The Worst Thing About The Xbox Series S
Microsoft’s budget console is so close to perfection
I’ve owned Microsoft’s “budget” next-gen console, the Xbox Series S, for just over a year now. It’s an awesome performer for the price, but the more time I spend with it, the more I notice the things that they had to cut in order to hit the $299 price point.
Which of these cuts bothers me the most? Is it the lack of a disc drive? The paltry 364 gigabytes of available storage on a digital-only machine advertised with a 512 gigabyte capacity? Or the fact that it lacks raytracing in several prominent titles in spite of that being the main marketing push for current graphics hardware?
Nope! Instead, it’s the disappointing performance in basically every Xbox game released before 2020. In spite of its beefy hardware, the Series S is stuck using base Xbox One settings in older games. It can’t take any advantage of the “One X Enhanced” game profiles released between 2017 and now without direct intervention from developers.
As a result, I’m stuck playing games like Dynasty Warriors 9 at 720p. The loading times and overall framerate benefit somewhat from the hardware upgrades in the Series S, but so much of its power is left on the table because Koei didn’t manually patch the game to support the new generation. On my One X, the resolution is much higher, aliasing is greatly reduced, and the overall effects quality takes a huge step up.
On paper, this disparity makes a little sense. The One X has a larger pool of RAM (12 gigs vs 10 gigs) with more overall bandwidth available. Depending on the metric you use, its GPU might also win out. However, the Series S has a dramatically faster CPU, and its newer GPU architecture is much more efficient thanks to years of technological advancements.
The Series S is a next generation console. In games that have official support, it has a shocking amount of raw performance, coming impressively close to the level I’d expect from my high end gaming PC or the more expensive consoles. It doesn’t hit 4K in most games of course, but it regularly pushes games at 60 frames per second, or at 30 with high end visuals.
I’m grateful that Xbox’s backwards compatibility program means I can play every Xbox One game on my Series S, but so many of them look kind of terrible. Again, it’s great that they run at all, and I understand that the Series S is meant as a successor to the One S and not the One X. But there’s a dramatic performance gap between patched and unpatched games. The Series S is paying an unfortunate price for Microsoft’s past hardware decisions, all so that the Series X has one additional differentiator.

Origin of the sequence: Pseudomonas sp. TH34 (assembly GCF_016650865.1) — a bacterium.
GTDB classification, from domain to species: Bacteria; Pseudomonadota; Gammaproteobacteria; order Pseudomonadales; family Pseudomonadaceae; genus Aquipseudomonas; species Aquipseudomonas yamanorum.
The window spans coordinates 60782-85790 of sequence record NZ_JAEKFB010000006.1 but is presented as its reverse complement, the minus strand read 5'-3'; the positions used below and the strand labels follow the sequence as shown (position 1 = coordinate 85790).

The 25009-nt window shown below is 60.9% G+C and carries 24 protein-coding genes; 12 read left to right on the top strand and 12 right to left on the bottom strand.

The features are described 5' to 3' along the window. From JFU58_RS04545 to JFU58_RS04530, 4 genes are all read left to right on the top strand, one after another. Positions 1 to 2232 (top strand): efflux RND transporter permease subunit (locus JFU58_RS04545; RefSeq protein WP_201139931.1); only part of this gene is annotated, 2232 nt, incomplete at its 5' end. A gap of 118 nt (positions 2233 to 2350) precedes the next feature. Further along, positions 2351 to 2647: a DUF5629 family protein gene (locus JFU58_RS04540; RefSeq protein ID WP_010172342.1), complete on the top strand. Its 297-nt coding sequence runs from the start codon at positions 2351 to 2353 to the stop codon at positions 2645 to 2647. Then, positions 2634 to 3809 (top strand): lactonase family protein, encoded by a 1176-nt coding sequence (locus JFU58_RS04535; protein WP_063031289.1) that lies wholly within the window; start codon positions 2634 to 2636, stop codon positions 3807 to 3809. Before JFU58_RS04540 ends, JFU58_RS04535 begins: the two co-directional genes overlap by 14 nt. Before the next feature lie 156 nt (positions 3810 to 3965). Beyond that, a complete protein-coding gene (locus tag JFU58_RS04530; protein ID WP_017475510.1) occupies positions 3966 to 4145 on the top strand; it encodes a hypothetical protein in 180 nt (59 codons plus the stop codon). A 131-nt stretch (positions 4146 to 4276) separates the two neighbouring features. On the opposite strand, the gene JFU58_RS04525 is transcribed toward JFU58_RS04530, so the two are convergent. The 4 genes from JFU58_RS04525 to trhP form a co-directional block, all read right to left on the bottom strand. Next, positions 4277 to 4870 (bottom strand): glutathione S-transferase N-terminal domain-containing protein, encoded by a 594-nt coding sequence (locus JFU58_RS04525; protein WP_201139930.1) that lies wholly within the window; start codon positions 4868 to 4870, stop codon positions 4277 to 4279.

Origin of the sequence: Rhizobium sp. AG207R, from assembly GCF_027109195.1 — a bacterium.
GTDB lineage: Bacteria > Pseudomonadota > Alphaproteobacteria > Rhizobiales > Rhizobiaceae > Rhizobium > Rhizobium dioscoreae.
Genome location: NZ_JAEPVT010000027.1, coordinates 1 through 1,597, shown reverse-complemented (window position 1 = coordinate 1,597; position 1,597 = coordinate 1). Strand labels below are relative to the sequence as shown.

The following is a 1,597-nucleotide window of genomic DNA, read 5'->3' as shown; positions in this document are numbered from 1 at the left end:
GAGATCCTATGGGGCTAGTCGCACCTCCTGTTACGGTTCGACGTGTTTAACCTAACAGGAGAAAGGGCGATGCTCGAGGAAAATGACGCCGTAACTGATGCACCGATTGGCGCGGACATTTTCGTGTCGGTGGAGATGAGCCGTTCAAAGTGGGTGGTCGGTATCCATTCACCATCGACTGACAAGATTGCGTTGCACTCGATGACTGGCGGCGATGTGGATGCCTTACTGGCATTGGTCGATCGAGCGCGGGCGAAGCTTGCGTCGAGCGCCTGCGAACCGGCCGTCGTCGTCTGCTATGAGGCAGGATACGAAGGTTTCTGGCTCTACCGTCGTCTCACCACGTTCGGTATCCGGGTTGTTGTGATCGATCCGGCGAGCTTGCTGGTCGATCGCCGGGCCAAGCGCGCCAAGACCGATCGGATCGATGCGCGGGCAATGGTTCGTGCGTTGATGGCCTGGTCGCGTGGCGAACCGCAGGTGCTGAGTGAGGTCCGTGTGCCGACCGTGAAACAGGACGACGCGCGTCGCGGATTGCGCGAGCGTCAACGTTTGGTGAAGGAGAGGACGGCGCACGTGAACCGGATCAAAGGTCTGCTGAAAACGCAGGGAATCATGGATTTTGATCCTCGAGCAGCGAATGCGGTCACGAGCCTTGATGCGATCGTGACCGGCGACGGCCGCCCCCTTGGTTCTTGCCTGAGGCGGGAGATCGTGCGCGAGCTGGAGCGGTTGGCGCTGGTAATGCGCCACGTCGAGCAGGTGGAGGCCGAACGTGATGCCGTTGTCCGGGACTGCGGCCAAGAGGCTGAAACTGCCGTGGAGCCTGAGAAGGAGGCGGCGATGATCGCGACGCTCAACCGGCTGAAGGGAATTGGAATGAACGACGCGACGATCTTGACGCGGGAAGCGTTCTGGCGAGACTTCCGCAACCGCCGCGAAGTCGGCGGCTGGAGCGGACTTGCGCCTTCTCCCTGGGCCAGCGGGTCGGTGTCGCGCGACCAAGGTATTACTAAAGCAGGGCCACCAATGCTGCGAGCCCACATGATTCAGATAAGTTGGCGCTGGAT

A few older Xbox titles have received support for Microsoft’s new consoles, and the Series S shines in these, only enhancing my frustration. Assassin’s Creed Odyssey ran at 900p and 30 frames per second on the original Xbox One and thus the Series S as well. However, it recently got a next gen patch, and now owners of Microsoft’s modern budget console can play at 1080p and a full 60 frames per second. Newer Ubisoft titles, like Valhalla and Immortals offer Series S owners the choice between a 60 FPS mode that lowers the resolution, or a 30 FPS mode that mimics the settings level of the One X versions.
The extra CPU power and GPU power in the Series S could probably handle many more of the One X enhancements than it has access to right now, but I’m sure a big part of it is that developers don’t have the time or budget to enable support. And again, it makes the $499 model that no one can even find more enticing.
In an ideal world, I’d love to see something akin to the PS4 Pro’s old boost mode implemented, where older Xbox games could access the extra power in the new machines with a “use at your own risk” warning attached. That would not only help the Series S, it would also help the Series X in older non-One X-enhanced games.
I love the Xbox Series S, and I think its balance of price and performance is probably the most incredible ever achieved in a game console. It supports tons of next gen features like ray tracing, near-instant loading, quick resume, and high frame rates. But it’s also weird to jump from an amazing session of Halo Infinite or Forza Horizon directly into the worst-looking version of an older third party game.
I know I’m probably one of the only people still playing old Dynasty Warriors games on a Series S, and that I could “fix” this by changing to a different platform. But that’s not the point. The Xbox Series S is just such a cool little console and it’s frustrating that sometimes its power gets left on the table untapped.